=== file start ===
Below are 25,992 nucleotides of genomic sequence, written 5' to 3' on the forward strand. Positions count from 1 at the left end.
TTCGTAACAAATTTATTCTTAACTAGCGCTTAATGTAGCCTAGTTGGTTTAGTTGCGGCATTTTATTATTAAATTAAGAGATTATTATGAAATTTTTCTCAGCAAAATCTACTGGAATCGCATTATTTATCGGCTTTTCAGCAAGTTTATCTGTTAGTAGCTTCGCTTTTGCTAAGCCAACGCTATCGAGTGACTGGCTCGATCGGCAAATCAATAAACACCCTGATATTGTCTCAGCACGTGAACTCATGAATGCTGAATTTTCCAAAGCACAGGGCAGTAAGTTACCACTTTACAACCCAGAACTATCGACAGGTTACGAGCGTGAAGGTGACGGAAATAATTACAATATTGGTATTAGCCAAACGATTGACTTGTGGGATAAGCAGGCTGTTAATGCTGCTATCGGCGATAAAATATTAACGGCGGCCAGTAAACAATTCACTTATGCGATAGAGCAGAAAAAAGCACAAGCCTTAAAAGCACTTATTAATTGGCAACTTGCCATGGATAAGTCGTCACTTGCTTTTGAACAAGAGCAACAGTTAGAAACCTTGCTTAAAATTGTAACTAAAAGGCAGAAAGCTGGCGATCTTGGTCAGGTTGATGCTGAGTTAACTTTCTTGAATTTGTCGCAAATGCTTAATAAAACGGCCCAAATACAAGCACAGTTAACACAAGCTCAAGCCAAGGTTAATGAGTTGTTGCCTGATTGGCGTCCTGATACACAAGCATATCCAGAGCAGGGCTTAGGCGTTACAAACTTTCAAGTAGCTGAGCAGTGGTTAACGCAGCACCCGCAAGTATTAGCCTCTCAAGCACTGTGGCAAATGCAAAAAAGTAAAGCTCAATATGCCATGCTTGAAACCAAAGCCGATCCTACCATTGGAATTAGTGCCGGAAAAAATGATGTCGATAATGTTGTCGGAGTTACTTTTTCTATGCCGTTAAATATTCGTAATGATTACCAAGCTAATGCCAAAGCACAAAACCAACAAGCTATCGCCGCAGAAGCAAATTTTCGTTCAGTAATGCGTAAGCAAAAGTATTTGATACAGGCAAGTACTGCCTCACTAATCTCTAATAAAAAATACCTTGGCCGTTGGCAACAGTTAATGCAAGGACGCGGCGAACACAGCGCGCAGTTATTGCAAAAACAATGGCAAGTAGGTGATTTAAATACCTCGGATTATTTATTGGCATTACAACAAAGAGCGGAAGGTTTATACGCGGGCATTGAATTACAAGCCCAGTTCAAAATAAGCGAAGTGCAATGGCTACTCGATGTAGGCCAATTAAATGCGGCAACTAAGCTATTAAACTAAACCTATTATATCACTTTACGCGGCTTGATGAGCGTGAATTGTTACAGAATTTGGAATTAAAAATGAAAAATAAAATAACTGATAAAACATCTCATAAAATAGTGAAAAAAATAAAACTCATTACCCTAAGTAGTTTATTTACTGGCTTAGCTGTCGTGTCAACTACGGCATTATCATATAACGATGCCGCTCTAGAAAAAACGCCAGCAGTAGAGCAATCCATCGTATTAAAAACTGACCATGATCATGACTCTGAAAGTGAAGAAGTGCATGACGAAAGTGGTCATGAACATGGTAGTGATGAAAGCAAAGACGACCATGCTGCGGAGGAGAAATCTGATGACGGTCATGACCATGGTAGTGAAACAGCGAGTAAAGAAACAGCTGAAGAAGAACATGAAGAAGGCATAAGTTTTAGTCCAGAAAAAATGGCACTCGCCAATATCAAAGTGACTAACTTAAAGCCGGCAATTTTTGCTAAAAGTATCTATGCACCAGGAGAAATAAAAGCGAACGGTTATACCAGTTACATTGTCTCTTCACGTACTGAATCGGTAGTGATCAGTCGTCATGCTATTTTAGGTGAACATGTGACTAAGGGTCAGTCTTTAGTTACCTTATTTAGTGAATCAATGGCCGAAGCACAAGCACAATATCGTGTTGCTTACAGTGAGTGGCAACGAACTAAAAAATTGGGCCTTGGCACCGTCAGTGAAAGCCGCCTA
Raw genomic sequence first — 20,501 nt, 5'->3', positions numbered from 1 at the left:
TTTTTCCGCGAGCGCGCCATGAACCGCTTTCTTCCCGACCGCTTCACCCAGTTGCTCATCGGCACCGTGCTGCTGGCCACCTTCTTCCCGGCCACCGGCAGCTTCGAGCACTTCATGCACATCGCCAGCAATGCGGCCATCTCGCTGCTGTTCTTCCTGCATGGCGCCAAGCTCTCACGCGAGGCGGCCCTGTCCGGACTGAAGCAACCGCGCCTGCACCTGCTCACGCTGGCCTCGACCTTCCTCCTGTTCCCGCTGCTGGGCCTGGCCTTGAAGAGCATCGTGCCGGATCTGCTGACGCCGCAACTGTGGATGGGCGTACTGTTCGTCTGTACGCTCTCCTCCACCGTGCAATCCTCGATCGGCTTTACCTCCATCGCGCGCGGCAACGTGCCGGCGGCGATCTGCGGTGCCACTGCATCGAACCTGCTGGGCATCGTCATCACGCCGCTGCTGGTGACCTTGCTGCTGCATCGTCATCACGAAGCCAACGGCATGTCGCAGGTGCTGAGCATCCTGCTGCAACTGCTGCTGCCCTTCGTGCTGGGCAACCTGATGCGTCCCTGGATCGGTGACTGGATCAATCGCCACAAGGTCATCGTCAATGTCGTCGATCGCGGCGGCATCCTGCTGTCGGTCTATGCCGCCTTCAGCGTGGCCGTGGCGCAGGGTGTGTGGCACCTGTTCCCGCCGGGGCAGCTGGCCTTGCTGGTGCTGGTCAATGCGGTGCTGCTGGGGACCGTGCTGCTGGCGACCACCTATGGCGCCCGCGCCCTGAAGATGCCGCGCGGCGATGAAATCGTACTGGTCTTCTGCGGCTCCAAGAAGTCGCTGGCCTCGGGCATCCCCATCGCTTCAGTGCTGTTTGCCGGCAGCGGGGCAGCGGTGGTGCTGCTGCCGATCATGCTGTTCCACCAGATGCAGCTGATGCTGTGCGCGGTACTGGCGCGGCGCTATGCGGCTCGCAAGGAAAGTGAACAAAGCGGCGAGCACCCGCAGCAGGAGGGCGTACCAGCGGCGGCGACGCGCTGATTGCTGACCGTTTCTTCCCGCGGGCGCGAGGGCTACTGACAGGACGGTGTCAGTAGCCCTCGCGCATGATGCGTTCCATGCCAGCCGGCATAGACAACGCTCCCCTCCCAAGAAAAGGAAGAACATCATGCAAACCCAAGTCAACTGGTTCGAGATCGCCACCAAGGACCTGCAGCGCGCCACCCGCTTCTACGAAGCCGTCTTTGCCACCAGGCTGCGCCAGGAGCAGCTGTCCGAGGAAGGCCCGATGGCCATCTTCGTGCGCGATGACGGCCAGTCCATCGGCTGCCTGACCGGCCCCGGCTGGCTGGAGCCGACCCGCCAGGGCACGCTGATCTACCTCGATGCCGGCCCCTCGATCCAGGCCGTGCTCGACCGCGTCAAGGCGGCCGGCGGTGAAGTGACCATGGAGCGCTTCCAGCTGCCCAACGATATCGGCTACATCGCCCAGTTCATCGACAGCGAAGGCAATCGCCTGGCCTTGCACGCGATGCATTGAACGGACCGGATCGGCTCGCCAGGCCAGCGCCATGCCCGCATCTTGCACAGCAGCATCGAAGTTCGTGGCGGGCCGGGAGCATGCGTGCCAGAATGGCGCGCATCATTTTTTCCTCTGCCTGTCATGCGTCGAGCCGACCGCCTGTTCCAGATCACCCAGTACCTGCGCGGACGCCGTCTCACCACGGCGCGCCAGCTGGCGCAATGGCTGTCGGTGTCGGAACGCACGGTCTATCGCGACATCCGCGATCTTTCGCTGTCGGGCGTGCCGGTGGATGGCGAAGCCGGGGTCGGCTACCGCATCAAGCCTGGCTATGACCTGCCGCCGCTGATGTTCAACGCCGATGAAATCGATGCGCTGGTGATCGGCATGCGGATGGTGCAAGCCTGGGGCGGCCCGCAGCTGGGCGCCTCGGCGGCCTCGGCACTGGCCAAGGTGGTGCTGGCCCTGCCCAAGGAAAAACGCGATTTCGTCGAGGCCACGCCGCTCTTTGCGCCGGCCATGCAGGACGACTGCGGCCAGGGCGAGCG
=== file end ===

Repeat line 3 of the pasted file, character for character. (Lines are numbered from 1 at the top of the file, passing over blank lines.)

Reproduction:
Raw genomic sequence first — 20,501 nt, 5'->3', positions numbered from 1 at the left: